I am anal about this. I got my first trailcam when I was about 15 and it was stolen the first time I put it out. Knock on wood, I haven't lost one since, but I take a lot of precautions. I like to think it's karma as I walk by about a dozen a year and the thought of nabbing one has never ever crossed my mind. I've only got one picture of another dude, early this spring, I guess he must have been shed hunting, and he just cheezed for it and moved on, so thanks dude!
Most important, far and away, make access difficult. If you put a camera up and think there's a good chance other people will walk by, there's a good chance it's going to walk away. No one sees it, no one steals it. There are some heavily used tracts of public you just don't put cams on, just common sense. Our family camp borders a heavily used gamelands in 2D and I would never put a camera there and expect it not to walk away. Scout the old fashioned way there.
There are some things you can do to hide it. Avoid the black straps, they stick out like a sore thumb. I buy brown cameras with brown straps, and I use a sharpie to DIY my own ASAT camo pattern on both. It doesn't make a difference if you walk right up on it, but back up to 15 yards or so and you would be surprised what a difference it makes. It disappears at 30 yards, you cannot see it.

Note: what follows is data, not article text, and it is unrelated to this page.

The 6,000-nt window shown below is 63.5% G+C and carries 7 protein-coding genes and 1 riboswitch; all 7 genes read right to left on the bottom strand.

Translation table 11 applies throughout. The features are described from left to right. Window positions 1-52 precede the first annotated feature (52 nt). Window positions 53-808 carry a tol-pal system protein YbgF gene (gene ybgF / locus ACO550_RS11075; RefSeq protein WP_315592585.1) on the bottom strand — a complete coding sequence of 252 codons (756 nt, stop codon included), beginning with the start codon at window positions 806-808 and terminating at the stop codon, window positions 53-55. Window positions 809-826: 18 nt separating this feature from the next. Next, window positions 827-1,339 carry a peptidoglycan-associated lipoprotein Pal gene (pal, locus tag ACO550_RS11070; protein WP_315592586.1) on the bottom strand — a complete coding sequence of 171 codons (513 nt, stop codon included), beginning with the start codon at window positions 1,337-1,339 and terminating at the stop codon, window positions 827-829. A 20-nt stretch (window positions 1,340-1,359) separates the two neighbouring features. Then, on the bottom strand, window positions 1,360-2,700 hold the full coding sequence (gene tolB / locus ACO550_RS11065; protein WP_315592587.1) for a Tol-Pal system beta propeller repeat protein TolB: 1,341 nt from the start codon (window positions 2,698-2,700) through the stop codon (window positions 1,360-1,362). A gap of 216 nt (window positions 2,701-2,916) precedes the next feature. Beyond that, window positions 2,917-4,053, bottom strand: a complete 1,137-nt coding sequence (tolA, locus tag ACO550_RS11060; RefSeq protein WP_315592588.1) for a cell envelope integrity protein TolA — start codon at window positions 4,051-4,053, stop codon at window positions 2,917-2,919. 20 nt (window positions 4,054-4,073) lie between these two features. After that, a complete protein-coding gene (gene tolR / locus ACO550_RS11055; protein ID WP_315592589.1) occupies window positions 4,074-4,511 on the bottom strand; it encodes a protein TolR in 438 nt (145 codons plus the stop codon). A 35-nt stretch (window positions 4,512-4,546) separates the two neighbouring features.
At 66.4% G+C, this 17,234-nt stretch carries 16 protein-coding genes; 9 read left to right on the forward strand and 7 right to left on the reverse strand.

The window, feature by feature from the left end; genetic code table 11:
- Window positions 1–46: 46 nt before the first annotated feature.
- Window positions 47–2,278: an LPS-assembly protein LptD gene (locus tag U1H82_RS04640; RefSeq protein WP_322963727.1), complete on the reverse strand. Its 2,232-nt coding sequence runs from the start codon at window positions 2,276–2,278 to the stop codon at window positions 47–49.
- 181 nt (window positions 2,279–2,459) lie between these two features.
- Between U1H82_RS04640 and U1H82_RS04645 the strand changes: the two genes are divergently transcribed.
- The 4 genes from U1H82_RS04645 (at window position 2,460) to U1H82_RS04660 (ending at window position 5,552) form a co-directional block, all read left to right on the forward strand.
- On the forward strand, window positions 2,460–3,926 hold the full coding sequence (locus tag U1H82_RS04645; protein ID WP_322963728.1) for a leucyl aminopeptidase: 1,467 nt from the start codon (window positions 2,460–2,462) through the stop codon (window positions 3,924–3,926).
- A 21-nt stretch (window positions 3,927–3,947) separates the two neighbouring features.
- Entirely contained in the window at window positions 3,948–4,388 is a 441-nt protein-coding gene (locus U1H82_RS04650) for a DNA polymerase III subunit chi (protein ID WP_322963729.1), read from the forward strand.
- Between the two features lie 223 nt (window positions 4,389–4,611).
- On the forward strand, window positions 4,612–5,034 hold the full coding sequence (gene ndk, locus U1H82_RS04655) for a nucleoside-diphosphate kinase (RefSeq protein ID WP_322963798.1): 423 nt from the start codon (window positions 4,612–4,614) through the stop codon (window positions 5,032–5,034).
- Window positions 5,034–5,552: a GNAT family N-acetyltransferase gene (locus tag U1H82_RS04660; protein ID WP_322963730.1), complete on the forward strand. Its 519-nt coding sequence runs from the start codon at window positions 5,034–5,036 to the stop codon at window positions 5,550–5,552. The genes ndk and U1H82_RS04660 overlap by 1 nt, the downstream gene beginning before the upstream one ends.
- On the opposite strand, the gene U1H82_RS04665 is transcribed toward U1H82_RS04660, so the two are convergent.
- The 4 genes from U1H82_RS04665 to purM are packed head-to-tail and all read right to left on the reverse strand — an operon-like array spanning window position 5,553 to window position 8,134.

I also will hide some cameras 8-10 feet up in the trees using climbing sticks or webbing aiders. I make 360 degree adjustable mounts from hardware store materials. Even there you want to pick the right tree so the profile doesn't just jump out at you, because the mount sticks out from the tree that can make it easier to spot. It's better to be well hidden at eye level than stick out like a sore thumb at 15 feet.
I also brush in my eye level cameras. A lot of times what I will do is lean a dead branch up against the tree, and with a little bit of brush make a little "nest" to hide the profile from the side. You have to be careful here...less is more...too much and it just makes it stick out even more. You have to make sure the brush you use isn't going to shift and block the lens also.
Some guys use locks, I avoid them. To me they just make the camera much more conspicuous, and if someone really wants the camera, they are going to get it regardless.